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About MotherGoose

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    Hive Mind Level 4 Worker: Builder Bee
  1. I saw the “competition and training” mention. I certainly haven’t heard of anything along these lines from the numerous kids I’ve known with COVID.
  2. This is in reference to competitive athletes though, not just your average kid. Remember the kids who die of an undiagnosed heart defect while playing sports. That of course is extremely rare.
  3. What country? Curious. There are no guarantees about anything, I realize that. I personally know many people who have had it at this point, who have my same demographics, and are completely fine. I’m not saying I’ll never take it, but I’m waiting and seeing.
  4. I have no risk factors. Zero. Neither do my children. Covid in all likelihood would not pose an emergency for us, so I don’t see the point in taking a vaccine that has emergency approval. If I had risk factors, I would take it. We are moving on with our lives and thankful for good health.
  5. I would go back to the basics. Simple lines, circles, whatever. Strive to get him to put pencil to paper to do something, even one line, nicely. Then be done. Meanwhile get him doing all the fun fine motor stuff other people mentioned in play. It also helped mine to write on dry erase boards, sidewalk chalk, etc versus pencil and paper. Eventually he will move to paper. But it doesn’t have to be a workbook when he is 5.
  6. Gently, she is a baby. Please just stop counting anything at all for a bit. If she is not interested, drop it. In a few days or weeks you will probably see that she starts talking about counting and trying to count things again. But like others said, use real objects in a natural context, and say, count the forks for dinner and then move on with life. She will get it when she is ready, and it’s totally normal to find counting confusing at 3. It will be okay. Also rattling off 1-10 just means she can recite 1-10 like she can recite a song. It will come, I promise. (Mom of 3 and I recall going t
  7. I am still not 100% certain I am homeschooling mine for K. I used to be 100% certain he was going to school, but now with all the COVID rules I just don’t know. My biggest deal breaker right now is that I would not be allowed inside the school at all, even to walk him in for the first few days. I’ve already homeschooled two, now in 6th (homeschool) and 9th (private school for first time). So I can’t see dropping my baby off at the door with strangers. I have obviously done this twice before. Luke is a pretty well-rounded kid and will be 6 in October so school stuff will be easier tha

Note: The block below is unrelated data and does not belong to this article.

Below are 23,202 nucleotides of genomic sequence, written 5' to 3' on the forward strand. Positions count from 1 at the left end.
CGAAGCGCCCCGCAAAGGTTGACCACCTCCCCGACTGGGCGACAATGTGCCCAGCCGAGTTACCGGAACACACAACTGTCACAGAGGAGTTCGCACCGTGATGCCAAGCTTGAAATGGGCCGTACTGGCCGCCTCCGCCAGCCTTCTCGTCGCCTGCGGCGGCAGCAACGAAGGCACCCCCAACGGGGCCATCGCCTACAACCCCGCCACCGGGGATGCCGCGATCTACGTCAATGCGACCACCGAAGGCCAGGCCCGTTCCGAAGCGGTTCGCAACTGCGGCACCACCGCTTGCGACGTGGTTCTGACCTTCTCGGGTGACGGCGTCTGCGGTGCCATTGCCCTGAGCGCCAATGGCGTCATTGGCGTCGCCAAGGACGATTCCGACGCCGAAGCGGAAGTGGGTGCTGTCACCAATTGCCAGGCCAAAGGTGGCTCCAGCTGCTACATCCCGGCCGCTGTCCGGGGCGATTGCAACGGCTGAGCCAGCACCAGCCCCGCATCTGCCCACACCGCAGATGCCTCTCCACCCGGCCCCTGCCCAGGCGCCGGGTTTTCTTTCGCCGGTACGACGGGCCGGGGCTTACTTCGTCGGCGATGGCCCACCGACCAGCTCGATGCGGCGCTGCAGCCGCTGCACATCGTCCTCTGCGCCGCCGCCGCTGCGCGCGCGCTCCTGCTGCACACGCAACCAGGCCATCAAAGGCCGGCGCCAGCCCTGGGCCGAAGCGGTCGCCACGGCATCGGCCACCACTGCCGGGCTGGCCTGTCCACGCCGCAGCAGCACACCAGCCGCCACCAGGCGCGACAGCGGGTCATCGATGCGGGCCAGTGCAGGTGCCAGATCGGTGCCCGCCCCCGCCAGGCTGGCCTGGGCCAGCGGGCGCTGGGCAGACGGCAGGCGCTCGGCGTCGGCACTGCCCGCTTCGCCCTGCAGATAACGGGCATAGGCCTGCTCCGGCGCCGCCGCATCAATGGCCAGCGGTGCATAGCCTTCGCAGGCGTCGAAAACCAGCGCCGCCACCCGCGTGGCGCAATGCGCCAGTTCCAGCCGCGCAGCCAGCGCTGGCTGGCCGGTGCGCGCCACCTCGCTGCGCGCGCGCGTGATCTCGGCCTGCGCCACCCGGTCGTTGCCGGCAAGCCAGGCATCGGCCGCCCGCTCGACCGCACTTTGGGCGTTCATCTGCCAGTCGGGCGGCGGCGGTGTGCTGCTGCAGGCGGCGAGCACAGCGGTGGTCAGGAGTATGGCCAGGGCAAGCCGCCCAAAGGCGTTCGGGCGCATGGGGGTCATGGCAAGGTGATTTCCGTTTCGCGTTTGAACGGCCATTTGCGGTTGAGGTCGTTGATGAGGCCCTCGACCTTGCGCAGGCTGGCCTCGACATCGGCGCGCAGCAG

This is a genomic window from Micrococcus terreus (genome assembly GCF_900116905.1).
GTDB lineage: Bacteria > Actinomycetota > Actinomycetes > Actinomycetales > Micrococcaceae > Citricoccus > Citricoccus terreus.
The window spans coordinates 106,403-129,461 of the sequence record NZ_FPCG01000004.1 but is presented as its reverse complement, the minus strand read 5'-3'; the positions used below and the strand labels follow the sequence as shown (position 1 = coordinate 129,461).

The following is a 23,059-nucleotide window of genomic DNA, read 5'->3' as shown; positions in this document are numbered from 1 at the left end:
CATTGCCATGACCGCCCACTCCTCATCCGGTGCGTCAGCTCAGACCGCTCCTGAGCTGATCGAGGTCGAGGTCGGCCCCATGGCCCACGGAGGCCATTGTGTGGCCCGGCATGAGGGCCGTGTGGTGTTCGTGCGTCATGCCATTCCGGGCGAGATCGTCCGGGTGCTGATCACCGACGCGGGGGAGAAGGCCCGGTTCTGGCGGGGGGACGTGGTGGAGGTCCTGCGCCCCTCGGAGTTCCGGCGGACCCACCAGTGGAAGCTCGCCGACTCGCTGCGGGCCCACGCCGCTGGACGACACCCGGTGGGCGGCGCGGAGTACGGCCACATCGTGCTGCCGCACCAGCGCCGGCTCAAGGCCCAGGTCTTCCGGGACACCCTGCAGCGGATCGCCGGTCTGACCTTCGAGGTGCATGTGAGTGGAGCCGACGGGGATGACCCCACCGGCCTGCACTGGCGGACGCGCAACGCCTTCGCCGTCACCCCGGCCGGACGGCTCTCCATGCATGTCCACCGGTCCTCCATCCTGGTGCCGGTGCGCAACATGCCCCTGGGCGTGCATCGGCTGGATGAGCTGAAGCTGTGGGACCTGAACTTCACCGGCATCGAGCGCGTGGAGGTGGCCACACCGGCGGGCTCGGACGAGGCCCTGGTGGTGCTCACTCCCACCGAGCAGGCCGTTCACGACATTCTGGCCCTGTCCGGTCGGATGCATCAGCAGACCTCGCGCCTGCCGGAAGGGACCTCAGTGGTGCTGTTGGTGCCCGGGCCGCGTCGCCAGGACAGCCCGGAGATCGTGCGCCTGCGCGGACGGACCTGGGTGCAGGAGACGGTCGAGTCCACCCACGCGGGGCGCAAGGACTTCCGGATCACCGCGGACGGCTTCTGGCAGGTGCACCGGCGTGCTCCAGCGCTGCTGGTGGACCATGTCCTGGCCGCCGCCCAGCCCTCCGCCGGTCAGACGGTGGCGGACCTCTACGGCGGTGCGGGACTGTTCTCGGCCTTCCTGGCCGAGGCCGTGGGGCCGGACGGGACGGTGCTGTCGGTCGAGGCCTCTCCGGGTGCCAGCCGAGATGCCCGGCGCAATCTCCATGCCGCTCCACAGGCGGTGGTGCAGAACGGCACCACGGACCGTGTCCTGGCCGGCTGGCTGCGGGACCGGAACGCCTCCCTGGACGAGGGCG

8. So true. Covid went through my husband’s office. People were hospitalized. The elderly father of one person died. But people still go to work. They did work from home for a bit after that. But staying home is not an option. My oldest goes to private high school and they have been open face to face five days since August and it’s been just fine. They follow the CDC rules to the letter, even when it has meant she can’t wear a coat because she can’t have a locker because of congregating by the lockers and they have to stand outside for carpool even when it’s 39 and raining. (had s
  9. Yes. My husband sees that at work. They will settle because it’s cheaper than the attorney fees and publicity.
  10. Pretty sure my 5 year old knows not to put glue in his hair. I mean seriously people.
  11. Thanks for this. I’ve already homeschooled K twice (6th and 9th grade girls; still homeschooling the 6th grader but 9th grader is in private high school)and I planned for my son (6 next October) to go to public school, but COVID happened. Right now, besides the masks and social distancing and all that for little ones which I don’t like but could maybe tolerate, parents aren’t allowed inside the school and I would have to drop off my baby at the door and hand him over to strangers. He’s attended preschool and he does fine with drop off, eventually, but there is a period where I need to walk
  12. I leave my 9 and almost 12 year olds home alone regularly, and sometimes in charge of their 2 year old brother. I let them wander stores unattended. (not the 2 year old). I was shopping for a sewing machine the other day, for example, and my 9 year old (only her) was bored. I told her she could wander around the store but not go outside. She did fine. I did not have concerns about her destroying or breaking anything, and I trusted that if anything bad happened, someone would scream. To avoid alarming her, I told her that the rule was that she could not go outside the store.
  13. Absolutely. I've been leaving mine alone (in small restaurants in small town) since they were about 5 or 6. A ten year old, anywhere. I leave them with the instructions to not go outside. If anyone tries to make them go outside, scream. ETA I don't worry about abductions because that's extremely rare. But just in case, I give contingency plans.
  14. Yes, this. And I have also said it about people with drug addiction, or homelessness, or other disaster: But for the grace of God go I. I don't know why I wasn't born into poverty or to a drug addicted mom, or into terrible circumstances. I don't deserve God's grace. For some reason I was born into a healthy family. But for the grace of God go I into drug addiction or crime or poverty and homelessness. It's really saying you identify with those folks and recognize that if not for the grace of God you might be in the same space. It's recognizing the fact that you aren't in your present s
  15. Maybe you could call your police friend and have them on standby (but not visible) when it he finds out they are gone and becomes "irate." Maybe he will commit a crime in the process and go to jail.
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